In a recent publication in Annals of Oncology (journal impact factor 11.9) by Jørgen Smeby and colleagues in the Lothe lab at the Department of Molecular Oncology, integration of gene expression-based subtyping and microsatellite instability status led to discovery of novel subtype-specific prognostic associations of the thoroughly investigated KRAS and BRAFV600E mutations in primary colorectal cancer (CRC).
Professor David Russell has received the prestigious Monrad-Krohns Prize for 2018 for his research contributions on diagnosis and treatment of stroke. "It is a great honor for me and a very important recognition of Norwegian research in cerebrovascular diseases," says the award winner, who is professor at UiO, and senior physician at the Department of Neurology at Oslo University Hospital, where he is heading the "Cerebrovascular diseases" research group.
Jon Amund Kyte, leader of the "Translational cancer immunotherapy" project group at the Department of Cancer Immunology at the Institute for Cancer Research, was appointed "Researcher of the Month" for February 2018 by the South-Eastern Norway Regional Health Authority (Helse Sør-Øst RHF). The group aims to develop improved cancer treatment based on two particularly promising strategies for immunotherapy. This research is presented in a feature article published on the home page of Helse Sør-Øst.
Global Engage has interviewed Guro E. Lind, group leader at the Department of Molecular Oncology.
"In order to achieve gender balance we should focus on why the system is failing recruiting the brilliant young female scientists, rather than discuss what the females should do to increase their chances of a scientific career. It is nothing wrong with our education, skill set or ambitions - it is the system that is flawed"
The Epigenetics Group at the Department of Molecular Oncology, headed by Guro E. Lind, has developed a robust internal control for DNA methylation analyses by droplet digital PCR (ddPCR). The findings have recently been published in the journal Clinical Epigenetics. First author is Heidi Dietrichson Pharo.
One of The Norwegian Research Council's three new prizes for young outstanding researchers goes to Kyrre Eeg Emblem from the Department of Diagnostic Physics at the Division of Radiology and Nuclear Medicine. Each prize is 500.000 kroner and will be distributed on March 1st.
Kyrre Eeg Emblem's research will benefit cancer patients directly. Using MRI machines, he can predict how different therapies work on people with cancer. The goal is to understand how the treatment affects the disease, and thereby predict which patients respond to the cancer treatment.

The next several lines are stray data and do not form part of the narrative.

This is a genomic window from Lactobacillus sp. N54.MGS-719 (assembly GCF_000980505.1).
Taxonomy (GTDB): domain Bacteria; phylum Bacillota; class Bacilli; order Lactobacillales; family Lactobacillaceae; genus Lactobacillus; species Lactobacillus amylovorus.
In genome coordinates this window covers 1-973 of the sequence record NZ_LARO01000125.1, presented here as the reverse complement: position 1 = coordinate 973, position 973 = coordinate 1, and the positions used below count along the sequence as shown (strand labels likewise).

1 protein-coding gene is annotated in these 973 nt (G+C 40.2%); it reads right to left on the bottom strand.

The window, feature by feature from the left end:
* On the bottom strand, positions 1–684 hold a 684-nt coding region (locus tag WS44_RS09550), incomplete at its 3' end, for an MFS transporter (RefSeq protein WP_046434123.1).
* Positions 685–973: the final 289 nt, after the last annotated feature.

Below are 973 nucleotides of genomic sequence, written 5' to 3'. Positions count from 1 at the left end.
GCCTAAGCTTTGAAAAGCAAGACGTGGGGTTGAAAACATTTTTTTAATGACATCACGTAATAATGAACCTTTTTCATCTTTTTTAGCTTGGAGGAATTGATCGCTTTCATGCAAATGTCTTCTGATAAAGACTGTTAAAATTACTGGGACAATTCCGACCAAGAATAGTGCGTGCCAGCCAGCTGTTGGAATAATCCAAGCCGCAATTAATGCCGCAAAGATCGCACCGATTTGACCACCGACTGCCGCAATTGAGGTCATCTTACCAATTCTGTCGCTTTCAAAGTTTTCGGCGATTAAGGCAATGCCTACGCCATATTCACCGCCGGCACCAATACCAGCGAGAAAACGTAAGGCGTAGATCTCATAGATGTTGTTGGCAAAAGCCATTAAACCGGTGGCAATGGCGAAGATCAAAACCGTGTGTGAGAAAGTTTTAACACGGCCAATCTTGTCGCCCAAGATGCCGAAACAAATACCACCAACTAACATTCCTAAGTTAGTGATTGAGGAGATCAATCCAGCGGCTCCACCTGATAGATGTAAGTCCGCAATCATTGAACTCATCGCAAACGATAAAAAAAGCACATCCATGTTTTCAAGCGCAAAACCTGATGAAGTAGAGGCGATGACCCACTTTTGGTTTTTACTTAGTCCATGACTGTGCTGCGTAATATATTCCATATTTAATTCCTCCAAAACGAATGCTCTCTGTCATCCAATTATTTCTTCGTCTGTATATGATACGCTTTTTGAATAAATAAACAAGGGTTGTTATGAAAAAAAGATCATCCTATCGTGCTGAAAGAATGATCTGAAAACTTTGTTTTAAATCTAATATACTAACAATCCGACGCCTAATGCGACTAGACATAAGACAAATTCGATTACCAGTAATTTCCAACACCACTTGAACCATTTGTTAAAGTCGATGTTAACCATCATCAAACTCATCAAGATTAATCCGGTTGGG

In a study published in Nature Communications on February 12th, establishment of a novel in vitro cellular assay is reported, which can be used to gain in-depth insights into how antibodies and albumin variants are transported in and out of cells, and to predict how efficiently such molecules are rescued from intracellular degradation. The assay has been coined HERA and stands for human endothelial cell-based recycling assay.
The study is based on research conducted by scientists from the Laboratory of Adaptive Immunity and Homeostasis, headed by Jan Terje Andersen, at OUH and UiO, together with several international collaborators from Harvard Medical School, The Jackson Laboratory and Roche Pharma Research and Early Development in Munich.
Ole Jacob Elle, head of the "Medical Robotics, visualisation and navigation" research group at The Intervention Centre at the Divsion of Emergencies and Critical Care has been selected as "Innovator of the Month" by the South-Eastern Norway Regional Health Authority (Helse Sør-Øst RHF). Elle's research activities and interests are presented in a popular science article (in Norwegian) entitled "Technology and health - hand in hand". He is fascinated by robots, holograms and navigation systems, and how these things can make everyday life in health care better.
Jon Michael Gran, researcher at the Oslo Centre for Biostatistics and Epidemiology (OCBE), recently received a grant of 15 million NOK from the Research Council of Norway (HELSEVEL program). The title of the project is “Effects of workplace initiatives on sick leave and work participation - new statistical and causal models to utilise population registries”. The project will utilise large linked population-wide registry data in assessing the effects of the Norwegian Agreement on a More Inclusive Working Life (the IA Agreement) and the use of graded sick leave on long-term health related absence from work.